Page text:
William Shakespeare's The Merchant of Venice displays the racial and ethnic prejudices of its time. Those prejudices, however, both preceded Shakespeare's time, and succeeded it. Indeed, the anti-Semitism at the heart of the play was highly symbolic of European cultures for well-over one thousand years. The phenomenon of racial, ethnic or religious animosity towards people of the Jewish faith have been a defining characteristic of mankind since well-before the birth of Jesus, and would see its ultimate manifestation in the systematic murder of six million European Jews during the Holocaust.
Anti-Semitism resulted in the imposition of strict limitations on the professions open to Jews, and banking and money-lending was one of very few to which Jewish businessmen could aspire. The ironic result of these restrictions was to then create a corollary of the pre-existing anti-Semitism. Jews now became identified with those very financial practices that were open to them. As money-lending generally, as is the case today, involved the charging of interest--a fee to which the borrower agrees upon taking out a loan--a pernicious stereotype developed linking Jews to the charging of interest in exchange for financial aid. So, a people already loathed for their rejection of Christianity were also hated for their participation in the practice of money-lending. It is in this context that one approaches Shakespeare's play. Observe in the following passage from early in The Merchant of Venice the Jewish money-lender Shylock's response to a request for financial assistance from Antonio:
You call me misbeliever, cut-throat dog,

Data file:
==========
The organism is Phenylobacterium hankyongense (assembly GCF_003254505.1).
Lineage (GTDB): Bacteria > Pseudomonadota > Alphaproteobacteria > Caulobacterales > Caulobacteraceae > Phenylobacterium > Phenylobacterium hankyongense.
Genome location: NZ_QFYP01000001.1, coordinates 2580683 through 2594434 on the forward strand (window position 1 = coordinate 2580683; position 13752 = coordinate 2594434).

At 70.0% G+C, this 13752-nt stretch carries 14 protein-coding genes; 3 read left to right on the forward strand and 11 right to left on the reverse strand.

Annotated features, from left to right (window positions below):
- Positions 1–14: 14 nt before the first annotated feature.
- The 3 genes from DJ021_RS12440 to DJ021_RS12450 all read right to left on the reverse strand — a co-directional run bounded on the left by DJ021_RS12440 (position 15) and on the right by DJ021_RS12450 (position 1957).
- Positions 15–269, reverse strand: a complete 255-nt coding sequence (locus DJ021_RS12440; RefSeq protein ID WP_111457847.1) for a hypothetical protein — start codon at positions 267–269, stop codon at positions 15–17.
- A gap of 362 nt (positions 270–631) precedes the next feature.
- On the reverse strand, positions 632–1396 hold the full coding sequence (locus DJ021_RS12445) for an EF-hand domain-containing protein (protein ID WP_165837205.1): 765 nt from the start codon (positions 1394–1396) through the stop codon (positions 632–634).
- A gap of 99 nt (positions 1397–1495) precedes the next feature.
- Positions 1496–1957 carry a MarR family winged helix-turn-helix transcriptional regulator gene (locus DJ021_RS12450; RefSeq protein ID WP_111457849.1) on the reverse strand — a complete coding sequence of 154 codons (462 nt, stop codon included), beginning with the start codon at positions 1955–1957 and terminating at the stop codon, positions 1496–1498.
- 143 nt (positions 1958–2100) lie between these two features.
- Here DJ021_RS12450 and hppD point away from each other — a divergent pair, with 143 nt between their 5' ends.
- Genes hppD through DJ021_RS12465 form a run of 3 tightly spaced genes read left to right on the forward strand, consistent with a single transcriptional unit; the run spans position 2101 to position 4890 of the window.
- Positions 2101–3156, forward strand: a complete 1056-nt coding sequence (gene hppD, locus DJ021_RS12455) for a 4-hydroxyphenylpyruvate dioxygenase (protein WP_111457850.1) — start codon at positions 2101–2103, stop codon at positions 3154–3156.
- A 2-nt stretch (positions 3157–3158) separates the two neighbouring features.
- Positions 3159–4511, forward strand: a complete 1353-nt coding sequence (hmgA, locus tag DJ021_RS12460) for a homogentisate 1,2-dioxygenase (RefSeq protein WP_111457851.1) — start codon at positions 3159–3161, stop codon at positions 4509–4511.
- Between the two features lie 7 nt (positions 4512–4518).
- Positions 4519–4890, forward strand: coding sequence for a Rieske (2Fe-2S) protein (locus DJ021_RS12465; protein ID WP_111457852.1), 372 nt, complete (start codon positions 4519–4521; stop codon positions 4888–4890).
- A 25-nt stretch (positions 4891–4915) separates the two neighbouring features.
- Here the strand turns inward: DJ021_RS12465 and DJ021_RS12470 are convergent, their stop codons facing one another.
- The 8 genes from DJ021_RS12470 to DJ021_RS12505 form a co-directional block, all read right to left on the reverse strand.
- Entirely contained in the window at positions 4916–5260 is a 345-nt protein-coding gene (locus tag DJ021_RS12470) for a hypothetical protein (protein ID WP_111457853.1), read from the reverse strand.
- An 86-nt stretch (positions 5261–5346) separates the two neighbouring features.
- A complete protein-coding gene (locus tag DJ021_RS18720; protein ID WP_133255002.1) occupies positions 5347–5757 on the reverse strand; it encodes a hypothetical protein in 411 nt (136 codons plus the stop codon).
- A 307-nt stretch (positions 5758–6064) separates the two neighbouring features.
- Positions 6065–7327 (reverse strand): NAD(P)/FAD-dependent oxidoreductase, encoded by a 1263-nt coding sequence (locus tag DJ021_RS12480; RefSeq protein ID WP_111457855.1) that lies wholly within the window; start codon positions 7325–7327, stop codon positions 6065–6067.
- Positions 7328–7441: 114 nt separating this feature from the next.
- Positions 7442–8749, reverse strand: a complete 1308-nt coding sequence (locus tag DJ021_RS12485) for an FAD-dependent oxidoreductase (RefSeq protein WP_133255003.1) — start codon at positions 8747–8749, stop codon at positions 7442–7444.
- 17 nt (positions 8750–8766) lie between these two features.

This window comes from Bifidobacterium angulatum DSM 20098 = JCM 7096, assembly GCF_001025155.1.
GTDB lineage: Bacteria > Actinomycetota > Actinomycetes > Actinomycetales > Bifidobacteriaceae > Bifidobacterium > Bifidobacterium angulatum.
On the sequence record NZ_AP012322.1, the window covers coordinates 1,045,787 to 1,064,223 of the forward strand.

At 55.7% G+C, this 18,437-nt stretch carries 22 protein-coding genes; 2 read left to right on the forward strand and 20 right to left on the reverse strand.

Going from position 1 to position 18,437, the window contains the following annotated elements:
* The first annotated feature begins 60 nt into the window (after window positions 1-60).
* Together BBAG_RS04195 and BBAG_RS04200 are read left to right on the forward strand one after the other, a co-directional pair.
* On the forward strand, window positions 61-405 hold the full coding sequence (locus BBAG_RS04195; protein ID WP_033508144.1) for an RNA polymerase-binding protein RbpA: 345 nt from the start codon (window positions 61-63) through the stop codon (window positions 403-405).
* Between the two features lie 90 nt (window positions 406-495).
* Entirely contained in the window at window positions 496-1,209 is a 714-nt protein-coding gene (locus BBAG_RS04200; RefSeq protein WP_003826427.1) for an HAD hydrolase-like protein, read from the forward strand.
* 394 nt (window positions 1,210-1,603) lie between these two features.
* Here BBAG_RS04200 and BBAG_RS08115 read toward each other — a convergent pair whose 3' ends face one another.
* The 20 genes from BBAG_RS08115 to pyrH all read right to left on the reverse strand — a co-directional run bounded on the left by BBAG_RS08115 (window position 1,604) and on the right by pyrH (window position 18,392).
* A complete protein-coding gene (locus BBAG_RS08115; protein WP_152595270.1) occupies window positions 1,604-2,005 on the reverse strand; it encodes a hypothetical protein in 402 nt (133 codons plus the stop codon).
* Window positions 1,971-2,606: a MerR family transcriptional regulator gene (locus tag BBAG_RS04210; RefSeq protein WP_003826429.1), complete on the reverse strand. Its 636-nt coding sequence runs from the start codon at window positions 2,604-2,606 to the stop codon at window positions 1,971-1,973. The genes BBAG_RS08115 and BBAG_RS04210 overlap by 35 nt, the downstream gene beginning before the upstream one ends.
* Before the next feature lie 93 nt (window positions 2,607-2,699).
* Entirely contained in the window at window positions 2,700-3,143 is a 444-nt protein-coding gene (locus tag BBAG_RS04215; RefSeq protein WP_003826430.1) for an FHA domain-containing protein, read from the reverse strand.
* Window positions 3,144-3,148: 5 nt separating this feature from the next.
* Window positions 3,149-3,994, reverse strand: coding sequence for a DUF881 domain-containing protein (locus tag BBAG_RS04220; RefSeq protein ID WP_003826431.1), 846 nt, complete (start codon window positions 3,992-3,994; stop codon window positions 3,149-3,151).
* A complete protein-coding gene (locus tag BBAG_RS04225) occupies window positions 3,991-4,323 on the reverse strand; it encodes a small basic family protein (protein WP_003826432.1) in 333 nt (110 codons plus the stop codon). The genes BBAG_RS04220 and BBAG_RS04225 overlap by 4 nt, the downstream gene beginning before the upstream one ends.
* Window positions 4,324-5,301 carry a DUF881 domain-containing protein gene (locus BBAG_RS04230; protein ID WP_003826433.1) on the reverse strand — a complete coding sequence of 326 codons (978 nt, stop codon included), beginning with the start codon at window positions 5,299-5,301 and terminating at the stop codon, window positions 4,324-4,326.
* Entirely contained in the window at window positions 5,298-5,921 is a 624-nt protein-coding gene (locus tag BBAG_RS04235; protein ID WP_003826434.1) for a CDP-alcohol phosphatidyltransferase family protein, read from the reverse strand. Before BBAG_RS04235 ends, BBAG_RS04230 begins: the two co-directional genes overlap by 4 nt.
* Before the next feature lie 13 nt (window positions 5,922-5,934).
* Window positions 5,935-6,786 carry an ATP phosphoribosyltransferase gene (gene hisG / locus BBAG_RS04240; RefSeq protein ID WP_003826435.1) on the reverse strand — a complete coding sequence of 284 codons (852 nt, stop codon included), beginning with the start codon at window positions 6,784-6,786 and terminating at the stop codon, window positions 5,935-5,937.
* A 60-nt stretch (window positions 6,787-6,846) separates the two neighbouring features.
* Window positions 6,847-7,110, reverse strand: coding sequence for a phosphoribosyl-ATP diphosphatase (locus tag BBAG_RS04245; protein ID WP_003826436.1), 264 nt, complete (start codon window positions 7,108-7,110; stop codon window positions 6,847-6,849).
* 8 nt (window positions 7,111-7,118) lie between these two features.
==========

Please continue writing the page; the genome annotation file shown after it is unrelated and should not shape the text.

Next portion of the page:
And spit upon my Jewish gaberdine,
And all for use of that which is mine own.
Well then, it now appears you need my help:
Go to, then; you come to me, and you say
'Shylock, we would have moneys:'
Shylock is a pathetic character, reviled by those who would seek his services. Shakespeare's depiction of this character has been widely perceived as an indication of anti-Semitism on the part of the playwright. Whether Shakespeare was himself anti-Semitic, however, is immaterial. After all, one of the play's most enduring scenes involves Shylock's passionate plea for justice in the rigged court near the play's ending. What is for certain, however, is that the character of Shylock, and his treatment by those around him, is highly representative of the treatment of Jews for over a millennia.
Shakespeare's depiction of anti-Semitism in The Merchant of Venice is as relevant today as when the play was written. In fact, with anti-Semitism on the rise around the world, including in the United States, where extreme right-wing fringe groups and liberal university professors and students have elevated it to heights unseen in many years, the relevance of the play could be considered greater today. Sadly, racial prejudices never really disappear. They may be sublimated for a time, but, under the right conditions, they reappear with a disturbing regularity.